Conservation Genetics Resources

, Volume 4, Issue 4, pp 987–989 | Cite as

Detecting population recovery using gametic disequilibrium-based effective population size estimates

  • David A. Tallmon
  • Robin S. Waples
  • Dave Gregovich
  • Michael K. Schwartz
Technical Note


Recovering populations often must meet specific growth rate or abundance targets before their legal status can be changed from endangered or threatened. While the efficacy, power, and performance of population metrics to infer trends in declining populations has received considerable attention, how these same metrics perform when populations are increasing is less clear. We examined the ability of a one-sample effective population size (N e ) estimator (LDNe) to discriminate between stable and increasing population trends across varying sample and initial population sizes. The performance of LDNe was compared to the Lincoln-Peterson (LP) abundance (N) estimator. The ability to identify stable and increasing populations varied widely across sample sizes and number of generations between sequentially collected samples, but LDNe outperformed LP. One-sample N e estimates show promise as an efficient method of detecting population increase when samples of 60–120 individuals are collected 5–10 generations apart.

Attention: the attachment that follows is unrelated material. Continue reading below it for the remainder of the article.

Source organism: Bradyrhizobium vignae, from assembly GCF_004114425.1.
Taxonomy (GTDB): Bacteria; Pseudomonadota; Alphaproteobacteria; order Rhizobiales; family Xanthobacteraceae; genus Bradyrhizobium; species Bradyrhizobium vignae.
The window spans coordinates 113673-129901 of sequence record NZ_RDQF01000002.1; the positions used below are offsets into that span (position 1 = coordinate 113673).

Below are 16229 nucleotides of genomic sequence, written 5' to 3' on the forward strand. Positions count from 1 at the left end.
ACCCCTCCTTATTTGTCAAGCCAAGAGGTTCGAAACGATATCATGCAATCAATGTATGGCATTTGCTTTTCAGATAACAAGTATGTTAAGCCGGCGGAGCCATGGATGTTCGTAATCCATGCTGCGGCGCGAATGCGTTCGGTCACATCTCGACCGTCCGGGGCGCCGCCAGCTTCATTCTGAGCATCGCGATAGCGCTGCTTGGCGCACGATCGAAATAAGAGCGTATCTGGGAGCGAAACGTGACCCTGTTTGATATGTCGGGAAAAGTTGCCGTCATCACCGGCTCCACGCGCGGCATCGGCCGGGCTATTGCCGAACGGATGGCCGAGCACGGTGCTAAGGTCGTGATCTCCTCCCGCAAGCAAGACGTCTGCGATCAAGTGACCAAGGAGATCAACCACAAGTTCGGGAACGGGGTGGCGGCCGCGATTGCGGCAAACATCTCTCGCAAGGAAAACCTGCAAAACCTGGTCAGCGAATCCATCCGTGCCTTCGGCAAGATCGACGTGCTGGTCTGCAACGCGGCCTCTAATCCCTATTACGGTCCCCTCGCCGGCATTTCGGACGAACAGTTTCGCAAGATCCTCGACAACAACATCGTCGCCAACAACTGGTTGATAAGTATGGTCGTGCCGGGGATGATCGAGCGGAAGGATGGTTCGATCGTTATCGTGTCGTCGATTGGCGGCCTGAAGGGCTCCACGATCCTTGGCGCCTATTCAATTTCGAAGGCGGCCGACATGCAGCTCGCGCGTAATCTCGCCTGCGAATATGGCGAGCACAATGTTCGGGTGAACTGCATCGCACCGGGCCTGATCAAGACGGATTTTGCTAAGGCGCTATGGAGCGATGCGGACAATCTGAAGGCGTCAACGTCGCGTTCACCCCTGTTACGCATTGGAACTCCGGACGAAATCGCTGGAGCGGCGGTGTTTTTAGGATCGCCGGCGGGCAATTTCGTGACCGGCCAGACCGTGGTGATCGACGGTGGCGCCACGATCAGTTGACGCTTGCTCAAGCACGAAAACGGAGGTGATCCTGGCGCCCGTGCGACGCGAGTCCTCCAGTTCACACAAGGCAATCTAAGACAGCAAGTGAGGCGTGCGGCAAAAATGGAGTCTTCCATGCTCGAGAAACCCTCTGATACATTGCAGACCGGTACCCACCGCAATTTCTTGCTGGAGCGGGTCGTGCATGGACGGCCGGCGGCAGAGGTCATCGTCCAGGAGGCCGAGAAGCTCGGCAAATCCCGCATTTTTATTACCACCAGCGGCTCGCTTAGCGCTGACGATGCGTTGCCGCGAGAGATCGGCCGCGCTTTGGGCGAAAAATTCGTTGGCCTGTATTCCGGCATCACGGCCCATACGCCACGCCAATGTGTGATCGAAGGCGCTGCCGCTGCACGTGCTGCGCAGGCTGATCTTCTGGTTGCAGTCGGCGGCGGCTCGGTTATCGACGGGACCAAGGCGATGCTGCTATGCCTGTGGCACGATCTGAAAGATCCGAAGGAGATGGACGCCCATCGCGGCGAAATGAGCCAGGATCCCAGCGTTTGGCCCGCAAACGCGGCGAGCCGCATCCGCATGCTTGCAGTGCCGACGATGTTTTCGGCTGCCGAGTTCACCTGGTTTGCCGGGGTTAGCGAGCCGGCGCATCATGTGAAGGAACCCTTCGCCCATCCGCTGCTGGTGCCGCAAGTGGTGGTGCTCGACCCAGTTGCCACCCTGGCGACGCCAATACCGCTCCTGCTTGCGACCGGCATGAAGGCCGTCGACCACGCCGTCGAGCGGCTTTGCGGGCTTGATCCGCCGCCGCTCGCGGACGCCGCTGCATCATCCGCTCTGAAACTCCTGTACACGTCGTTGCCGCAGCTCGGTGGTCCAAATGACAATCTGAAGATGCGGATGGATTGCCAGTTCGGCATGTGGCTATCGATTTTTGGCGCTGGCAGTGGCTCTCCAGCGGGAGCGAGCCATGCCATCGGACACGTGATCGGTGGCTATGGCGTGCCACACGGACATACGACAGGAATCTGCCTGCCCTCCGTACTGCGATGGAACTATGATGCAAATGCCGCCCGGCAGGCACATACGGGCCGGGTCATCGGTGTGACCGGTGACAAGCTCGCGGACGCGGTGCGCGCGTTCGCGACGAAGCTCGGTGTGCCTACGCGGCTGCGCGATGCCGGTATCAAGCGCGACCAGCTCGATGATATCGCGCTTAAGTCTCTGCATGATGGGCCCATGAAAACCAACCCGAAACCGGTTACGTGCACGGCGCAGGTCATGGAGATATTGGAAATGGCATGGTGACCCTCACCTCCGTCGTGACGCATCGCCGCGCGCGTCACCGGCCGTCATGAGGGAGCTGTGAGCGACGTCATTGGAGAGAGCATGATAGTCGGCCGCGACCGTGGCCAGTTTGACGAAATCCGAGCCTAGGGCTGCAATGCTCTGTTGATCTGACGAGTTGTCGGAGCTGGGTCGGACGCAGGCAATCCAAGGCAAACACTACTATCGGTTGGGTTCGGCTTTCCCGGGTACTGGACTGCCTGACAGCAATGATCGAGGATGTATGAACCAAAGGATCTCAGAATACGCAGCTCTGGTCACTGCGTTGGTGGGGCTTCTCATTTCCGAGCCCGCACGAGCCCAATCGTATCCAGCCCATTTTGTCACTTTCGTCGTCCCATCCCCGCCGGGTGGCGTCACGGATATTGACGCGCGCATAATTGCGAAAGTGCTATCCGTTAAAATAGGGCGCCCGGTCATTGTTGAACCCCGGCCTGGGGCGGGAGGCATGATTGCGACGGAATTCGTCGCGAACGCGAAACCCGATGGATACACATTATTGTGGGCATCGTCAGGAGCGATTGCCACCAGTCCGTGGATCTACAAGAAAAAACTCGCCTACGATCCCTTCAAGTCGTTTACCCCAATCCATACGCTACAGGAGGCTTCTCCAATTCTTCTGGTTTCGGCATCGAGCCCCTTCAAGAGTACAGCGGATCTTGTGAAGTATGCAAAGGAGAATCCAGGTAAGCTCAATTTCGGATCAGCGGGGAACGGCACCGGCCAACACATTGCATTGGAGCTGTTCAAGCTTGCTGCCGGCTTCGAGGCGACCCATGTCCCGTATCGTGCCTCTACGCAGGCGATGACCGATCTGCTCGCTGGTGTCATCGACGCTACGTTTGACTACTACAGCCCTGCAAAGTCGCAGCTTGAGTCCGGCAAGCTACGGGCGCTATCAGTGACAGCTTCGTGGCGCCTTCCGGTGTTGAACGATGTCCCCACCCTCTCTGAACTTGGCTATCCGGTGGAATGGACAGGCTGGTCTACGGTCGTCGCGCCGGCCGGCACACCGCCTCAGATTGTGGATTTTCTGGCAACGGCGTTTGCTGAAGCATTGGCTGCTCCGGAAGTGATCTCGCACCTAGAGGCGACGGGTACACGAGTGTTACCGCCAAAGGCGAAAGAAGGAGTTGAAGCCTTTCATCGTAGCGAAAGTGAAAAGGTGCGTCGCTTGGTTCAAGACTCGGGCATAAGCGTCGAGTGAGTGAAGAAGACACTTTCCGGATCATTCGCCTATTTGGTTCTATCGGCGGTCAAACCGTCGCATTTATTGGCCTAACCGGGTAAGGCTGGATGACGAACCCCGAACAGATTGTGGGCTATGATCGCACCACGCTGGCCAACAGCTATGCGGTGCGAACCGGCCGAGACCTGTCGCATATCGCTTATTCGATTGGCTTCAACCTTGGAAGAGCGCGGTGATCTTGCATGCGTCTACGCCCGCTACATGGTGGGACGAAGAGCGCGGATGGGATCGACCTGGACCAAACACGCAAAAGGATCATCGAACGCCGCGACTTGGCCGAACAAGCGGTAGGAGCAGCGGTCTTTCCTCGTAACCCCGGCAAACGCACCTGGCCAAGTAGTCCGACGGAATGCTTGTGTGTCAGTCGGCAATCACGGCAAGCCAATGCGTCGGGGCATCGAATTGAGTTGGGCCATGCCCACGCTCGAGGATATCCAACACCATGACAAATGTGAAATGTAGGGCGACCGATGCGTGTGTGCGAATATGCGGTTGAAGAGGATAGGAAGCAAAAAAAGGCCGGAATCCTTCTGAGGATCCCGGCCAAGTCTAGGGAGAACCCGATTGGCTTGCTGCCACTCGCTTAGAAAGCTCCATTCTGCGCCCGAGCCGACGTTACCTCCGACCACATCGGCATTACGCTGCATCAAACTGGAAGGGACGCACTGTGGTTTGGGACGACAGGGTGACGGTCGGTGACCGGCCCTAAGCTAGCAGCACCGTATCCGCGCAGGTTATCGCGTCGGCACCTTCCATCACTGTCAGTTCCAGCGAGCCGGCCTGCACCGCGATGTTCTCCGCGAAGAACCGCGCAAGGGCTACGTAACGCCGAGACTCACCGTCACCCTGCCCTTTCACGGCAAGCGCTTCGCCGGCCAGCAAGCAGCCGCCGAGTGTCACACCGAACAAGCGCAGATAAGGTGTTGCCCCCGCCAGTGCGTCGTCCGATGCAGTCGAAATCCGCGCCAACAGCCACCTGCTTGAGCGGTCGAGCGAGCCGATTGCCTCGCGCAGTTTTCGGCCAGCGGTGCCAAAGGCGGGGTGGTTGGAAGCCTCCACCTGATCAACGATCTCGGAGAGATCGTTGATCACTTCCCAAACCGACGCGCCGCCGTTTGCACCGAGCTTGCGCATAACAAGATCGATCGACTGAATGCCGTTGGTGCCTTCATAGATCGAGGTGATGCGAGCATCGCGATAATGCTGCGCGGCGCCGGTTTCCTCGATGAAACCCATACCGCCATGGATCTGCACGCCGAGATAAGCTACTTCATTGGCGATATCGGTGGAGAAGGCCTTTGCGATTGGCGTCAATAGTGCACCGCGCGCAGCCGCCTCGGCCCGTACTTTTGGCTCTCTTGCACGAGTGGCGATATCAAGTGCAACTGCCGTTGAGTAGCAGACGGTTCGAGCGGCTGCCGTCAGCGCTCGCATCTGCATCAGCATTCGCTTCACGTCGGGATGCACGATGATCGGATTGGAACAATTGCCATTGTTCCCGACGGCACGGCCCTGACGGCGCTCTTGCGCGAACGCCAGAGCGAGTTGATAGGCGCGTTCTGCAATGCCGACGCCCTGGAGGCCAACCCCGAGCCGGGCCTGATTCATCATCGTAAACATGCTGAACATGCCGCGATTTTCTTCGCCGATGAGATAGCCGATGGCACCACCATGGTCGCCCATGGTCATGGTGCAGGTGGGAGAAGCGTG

Abundance Effective population size Genetic monitoring Population recovery Population trend 



This work was conducted as part of the ‘Working Group on Genetic Monitoring: Development of Tools for Conservation and Management’ (PIs Fred Allendorf and Mike Schwartz) supported by the National Evolutionary Synthesis Center (NSF #EF-0423641) and the National Center for Ecological Analysis and Synthesis, a Center funded by the U.S. National Science Foundation (NSF #DEB-0553768), the University of California, Santa Barbara and the State of California.


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Copyright information

© Springer Science+Business Media B.V. 2012

Authors and Affiliations

  • David A. Tallmon
    • 1
  • Robin S. Waples
    • 2
  • Dave Gregovich
    • 1
  • Michael K. Schwartz
    • 3
  1. 1.Biology and Marine Biology ProgramUniversity of Alaska SoutheastJuneauUSA
  2. 2.Northwest Fisheries Science Center, National Marine Fisheries ServiceNational Oceanic and Atmospheric AdministrationSeattleUSA
  3. 3.USDA Forest Service, Rocky Mountain Research StationMissoulaUSA

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